The National Security Agency on Thursday publicly accused an infamous Russian hacking group of exploiting a flaw in software commonly found in Linux computers.
The NSA said it observed hackers from a unit within the GRU, a Russian intelligence agency, using the flaw in order to gain access to computers.
The flaw exists in software called “Exim,” known as a Message Transfer Agent, which helps facilitate the sending of email, according to the agency. The hacking group, known as Sandworm, has been exploiting the flaw since August 2019, the NSA said.
By exposing how the flaw works, the NSA effectively sought to remove a tool from the Russian hacking arsenal.
The announcement marks a subtle escalation between the two intelligence agencies and comes after an executive order issued by President Donald Trump in 2018 that gave the Department of Defense, which includes the NSA, new powers to call out foreign hacking operations and to conduct more of their own.
“An unauthenticated remote attacker can send a specially crafted email to execute commands with root privileges allowing the attacker to install programs, modify data and create new accounts,” the NSA press release said. The agency is urging users and administrators to apply an already released fix for the Exim flaw. The agency didn’t provide any details on which computer systems the Russian hackers had compromised using the flaw.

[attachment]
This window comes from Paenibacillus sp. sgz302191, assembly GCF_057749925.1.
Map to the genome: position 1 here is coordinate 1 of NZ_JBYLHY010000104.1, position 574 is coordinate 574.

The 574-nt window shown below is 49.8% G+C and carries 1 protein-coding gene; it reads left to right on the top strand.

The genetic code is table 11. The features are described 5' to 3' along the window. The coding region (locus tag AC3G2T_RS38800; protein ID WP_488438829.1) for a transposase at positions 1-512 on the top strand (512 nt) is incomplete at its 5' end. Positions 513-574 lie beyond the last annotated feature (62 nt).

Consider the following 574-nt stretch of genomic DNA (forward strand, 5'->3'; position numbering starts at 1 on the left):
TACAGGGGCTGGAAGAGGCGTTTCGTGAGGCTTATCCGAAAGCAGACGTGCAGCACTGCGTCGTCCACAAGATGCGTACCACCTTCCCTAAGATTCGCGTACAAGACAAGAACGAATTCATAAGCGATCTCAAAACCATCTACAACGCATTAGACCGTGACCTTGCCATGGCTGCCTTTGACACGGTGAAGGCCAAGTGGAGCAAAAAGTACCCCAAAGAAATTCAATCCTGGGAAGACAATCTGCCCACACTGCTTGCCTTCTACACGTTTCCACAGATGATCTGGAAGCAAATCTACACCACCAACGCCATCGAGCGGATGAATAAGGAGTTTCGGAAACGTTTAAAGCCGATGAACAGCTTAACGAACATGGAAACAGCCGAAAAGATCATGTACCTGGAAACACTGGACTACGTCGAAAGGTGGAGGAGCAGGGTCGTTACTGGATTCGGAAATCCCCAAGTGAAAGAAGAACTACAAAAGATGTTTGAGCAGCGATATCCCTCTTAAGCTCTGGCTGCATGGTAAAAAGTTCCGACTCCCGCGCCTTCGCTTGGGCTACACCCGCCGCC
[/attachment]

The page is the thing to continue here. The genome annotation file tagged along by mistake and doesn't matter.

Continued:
Sandworm has been linked to devastating hacks in Ukraine, twice shutting down the country’s power grid and other essential services. The group has also been accused by the U.S. as being behind the infamous NotPetya virus, which decimated computer networks at major companies including Merck & Co. Inc., and attacks on the 2018 Winter Olympics.
In February, the U.S. State Department linked Sandworm to the attacks on Georgian government websites and television stations.
Until recently, it was exceedingly rare for the U.S. government to link hacking operations to the intelligence agencies of foreign governments. When it did occur, it was often through formal documents accompanied by extensive evidence, like the Justice Department indictments of five Chinese military hackers in 2014.But as the aggressiveness of those hacking operations has increased, so has the pressure to name the intelligence agencies and even the specific units involved.
In the case of Russia, the GRU’s operations, including the hacking of participants in the 2016 U.S. presidential election, have made it a particular focus of NSA’s efforts over the last four years.
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